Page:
Interning (or being a work placement) is tough. I won’t lie, no doubts about it.
Yet, despite being often criticized or frowned upon (‘It’s exploitation, it’s not what my degree is about, I don’t like the place…and the list goes on) I firmly believe in such an experience to gain professional skills and insight into the sector one wishes to tap into and work in as an ‘adult’. Learn first, get paid later – that’s what I think works best – at least in some cases.
When I first started learning English I was 11 – not a particularly very young age, but the Italian public schooling system didn’t cater f or younger learners back in the days – I knew I had to be an interpreter. Whatever that was 😀
I held onto this conviction well over the years and embarked on a tough journey to become an interpreter. I attended the last leg of my studies at well-known SSLMIT in Forlì, Italy, where simultaneous and consecutive interpreting were on my daily agenda.
You are duly prepared and the studies are really demanding (most wannabes drop out in the first 3 three months…) but still, I fully believe that to learn a language well enough, you need to live in the source language country.
So, after a successful Erasmus period in Spain, it was Albion‘s turn.
I remember it so well: I left on a summer day, with a bag full of hope and a place to work, at Atlas Translations. I was going to be a WP – a work placement.
My internship was rather long – my EU-funded Leonardo Programme required 22 weeks of proven work – but that was my luck, really.
I’d always been very busy studying and the only work I had done before that was in retail (working hours folding shirt and trousers were mental, but at least it was not too taxing on my brain) so I was thrilled I could work in a REAL office. And for a relatively long time.
First shock: taking calls. Let’s say it was hard to understand people’s accents on the phone, and Clare (Suttie, the Director) , my boss, wanted every WP to note down who had called and take a message – rightly so!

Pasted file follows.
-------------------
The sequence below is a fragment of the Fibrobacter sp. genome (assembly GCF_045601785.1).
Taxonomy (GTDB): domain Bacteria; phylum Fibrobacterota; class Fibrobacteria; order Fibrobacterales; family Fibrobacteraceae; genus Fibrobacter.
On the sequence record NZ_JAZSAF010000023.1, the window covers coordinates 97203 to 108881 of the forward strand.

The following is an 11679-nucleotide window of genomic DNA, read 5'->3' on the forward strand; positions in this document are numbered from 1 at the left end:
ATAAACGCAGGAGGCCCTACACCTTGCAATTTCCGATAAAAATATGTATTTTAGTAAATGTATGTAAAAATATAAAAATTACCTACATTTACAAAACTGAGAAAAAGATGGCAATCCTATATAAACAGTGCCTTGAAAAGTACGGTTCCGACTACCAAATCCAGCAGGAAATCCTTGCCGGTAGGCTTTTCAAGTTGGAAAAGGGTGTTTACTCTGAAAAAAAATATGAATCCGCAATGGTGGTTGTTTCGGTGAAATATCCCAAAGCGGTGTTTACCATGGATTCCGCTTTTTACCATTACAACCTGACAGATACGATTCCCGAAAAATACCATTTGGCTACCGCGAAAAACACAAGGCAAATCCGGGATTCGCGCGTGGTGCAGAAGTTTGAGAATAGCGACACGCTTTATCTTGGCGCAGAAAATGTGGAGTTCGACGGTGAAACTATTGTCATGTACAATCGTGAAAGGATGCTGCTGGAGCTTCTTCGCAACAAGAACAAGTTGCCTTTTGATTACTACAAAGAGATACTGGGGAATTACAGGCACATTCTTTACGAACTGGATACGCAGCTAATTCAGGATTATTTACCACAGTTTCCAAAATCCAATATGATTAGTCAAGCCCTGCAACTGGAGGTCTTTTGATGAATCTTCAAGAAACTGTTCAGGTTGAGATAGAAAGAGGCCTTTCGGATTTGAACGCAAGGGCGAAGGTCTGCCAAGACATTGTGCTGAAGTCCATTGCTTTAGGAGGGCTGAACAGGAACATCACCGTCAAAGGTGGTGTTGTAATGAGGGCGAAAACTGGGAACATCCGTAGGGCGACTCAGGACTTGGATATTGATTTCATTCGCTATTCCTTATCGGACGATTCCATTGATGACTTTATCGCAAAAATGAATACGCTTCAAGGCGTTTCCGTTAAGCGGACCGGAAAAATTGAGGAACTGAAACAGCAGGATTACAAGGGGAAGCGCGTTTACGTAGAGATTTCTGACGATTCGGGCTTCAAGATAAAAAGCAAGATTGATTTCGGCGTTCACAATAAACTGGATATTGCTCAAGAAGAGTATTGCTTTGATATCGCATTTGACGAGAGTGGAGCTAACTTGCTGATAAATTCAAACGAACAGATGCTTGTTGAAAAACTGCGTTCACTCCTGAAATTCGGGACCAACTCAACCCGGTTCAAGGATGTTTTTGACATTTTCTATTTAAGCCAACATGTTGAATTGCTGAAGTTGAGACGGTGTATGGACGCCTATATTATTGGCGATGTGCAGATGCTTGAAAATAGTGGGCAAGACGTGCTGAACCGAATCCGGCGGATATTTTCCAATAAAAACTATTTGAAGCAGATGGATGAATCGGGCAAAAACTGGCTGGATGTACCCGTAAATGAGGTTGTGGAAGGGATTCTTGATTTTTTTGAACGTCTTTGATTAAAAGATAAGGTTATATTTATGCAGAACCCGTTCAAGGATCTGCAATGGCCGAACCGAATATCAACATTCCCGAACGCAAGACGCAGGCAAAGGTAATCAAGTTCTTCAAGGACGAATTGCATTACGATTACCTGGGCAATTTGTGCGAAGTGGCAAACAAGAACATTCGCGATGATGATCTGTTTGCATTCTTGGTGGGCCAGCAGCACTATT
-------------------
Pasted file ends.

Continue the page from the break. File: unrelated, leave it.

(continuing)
Easily said… but practice makes perfect, doesn’t it?
I was also in charge of the admin work and although I was worried at first that I wouldn’t get any translation experience at Atlas,… I’m thankful for that!
Invoicing, database updating, money chasing, bank payments, follow-up calls, classification, reorganization of folders, creation of templates, even setting up computers and LAN networks… The list goes on.
I would soon become a Team Leader, supervising new interns and showing them the way I carefully learnt over the months. And one of the best things of the job was being offered a position – and also knowing that some of the folders still are labelled according to my system.
Clare was demanding but firm, straightforward but caring and always helpful – and above always ready to get hands-on and explain something again. Of course, you had to perform!
The things I learnt there are now the baseline of my business, and to be honest, you don’t get told these things at uni. Having an organised mind-set does help, but these 5 months truly are golden for me.
To recap, these are my tips:
- make the most of any activity: be it making photocopies or calling the post office. You will indeed find a way to shine. And learn.
- be open: you never know what can come your way.
- be your personal best: only this way you can test how far you can go and improve
- be punctual: so when you need it, you can be late. Imagine your fridge breaks and leaks all over your flat. This happened. To me. During that internship.
- never underestimate the power of politeness: never be rude because you immediately get on the ‘you’re wrong’ side.
- be organised (or try to get there): being tidy is not everyone’s cup of tea but you can improve. Start with making a list of what your achievements for the day or week are.
- never despair: again, practice can make perfect.
My intern experience will always be part of a special memory for me – and a useful legacy that made my current business work so smoothly.
My tip to all translators- and freelancers-to-be (of any trade): get out there and secure yourself a placement. It pays off. Big time.
This blog entry has been adapted by Clare to be submitted for this award that celebrates companies succesfully working with young people: http://www.hertsbusinessawards.co.uk/categories/supporting-young-people-award/